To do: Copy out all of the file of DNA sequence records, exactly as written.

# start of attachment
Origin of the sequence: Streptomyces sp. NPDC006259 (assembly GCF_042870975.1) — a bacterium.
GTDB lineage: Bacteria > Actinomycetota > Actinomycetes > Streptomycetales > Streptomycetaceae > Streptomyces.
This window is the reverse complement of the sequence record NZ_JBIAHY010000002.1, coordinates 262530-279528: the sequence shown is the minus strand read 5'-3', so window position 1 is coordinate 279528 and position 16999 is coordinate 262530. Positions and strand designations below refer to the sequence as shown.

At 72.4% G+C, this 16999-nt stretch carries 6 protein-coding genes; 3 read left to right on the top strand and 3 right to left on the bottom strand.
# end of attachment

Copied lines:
Origin of the sequence: Streptomyces sp. NPDC006259 (assembly GCF_042870975.1) — a bacterium.
GTDB lineage: Bacteria > Actinomycetota > Actinomycetes > Streptomycetales > Streptomycetaceae > Streptomyces.
This window is the reverse complement of the sequence record NZ_JBIAHY010000002.1, coordinates 262530-279528: the sequence shown is the minus strand read 5'-3', so window position 1 is coordinate 279528 and position 16999 is coordinate 262530. Positions and strand designations below refer to the sequence as shown.

At 72.4% G+C, this 16999-nt stretch carries 6 protein-coding genes; 3 read left to right on the top strand and 3 right to left on the bottom strand.